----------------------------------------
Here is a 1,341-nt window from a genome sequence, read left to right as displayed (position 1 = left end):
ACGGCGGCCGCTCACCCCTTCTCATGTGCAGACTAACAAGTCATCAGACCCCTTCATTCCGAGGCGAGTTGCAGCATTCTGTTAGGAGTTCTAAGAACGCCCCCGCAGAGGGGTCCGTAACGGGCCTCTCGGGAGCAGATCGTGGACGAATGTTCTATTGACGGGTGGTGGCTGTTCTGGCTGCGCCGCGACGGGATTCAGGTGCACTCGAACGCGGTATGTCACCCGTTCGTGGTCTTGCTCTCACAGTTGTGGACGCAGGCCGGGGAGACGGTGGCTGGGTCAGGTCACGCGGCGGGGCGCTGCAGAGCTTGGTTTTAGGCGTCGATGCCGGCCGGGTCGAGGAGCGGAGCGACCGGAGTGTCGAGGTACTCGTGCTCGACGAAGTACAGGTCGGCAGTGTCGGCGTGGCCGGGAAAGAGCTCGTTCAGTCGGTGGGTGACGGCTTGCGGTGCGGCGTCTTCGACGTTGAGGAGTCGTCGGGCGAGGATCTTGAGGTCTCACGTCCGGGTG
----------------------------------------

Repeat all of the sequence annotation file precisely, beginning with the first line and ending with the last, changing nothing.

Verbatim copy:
Here is a 1,341-nt window from a genome sequence, read left to right as displayed (position 1 = left end):
ACGGCGGCCGCTCACCCCTTCTCATGTGCAGACTAACAAGTCATCAGACCCCTTCATTCCGAGGCGAGTTGCAGCATTCTGTTAGGAGTTCTAAGAACGCCCCCGCAGAGGGGTCCGTAACGGGCCTCTCGGGAGCAGATCGTGGACGAATGTTCTATTGACGGGTGGTGGCTGTTCTGGCTGCGCCGCGACGGGATTCAGGTGCACTCGAACGCGGTATGTCACCCGTTCGTGGTCTTGCTCTCACAGTTGTGGACGCAGGCCGGGGAGACGGTGGCTGGGTCAGGTCACGCGGCGGGGCGCTGCAGAGCTTGGTTTTAGGCGTCGATGCCGGCCGGGTCGAGGAGCGGAGCGACCGGAGTGTCGAGGTACTCGTGCTCGACGAAGTACAGGTCGGCAGTGTCGGCGTGGCCGGGAAAGAGCTCGTTCAGTCGGTGGGTGACGGCTTGCGGTGCGGCGTCTTCGACGTTGAGGAGTCGTCGGGCGAGGATCTTGAGGTCTCACGTCCGGGTG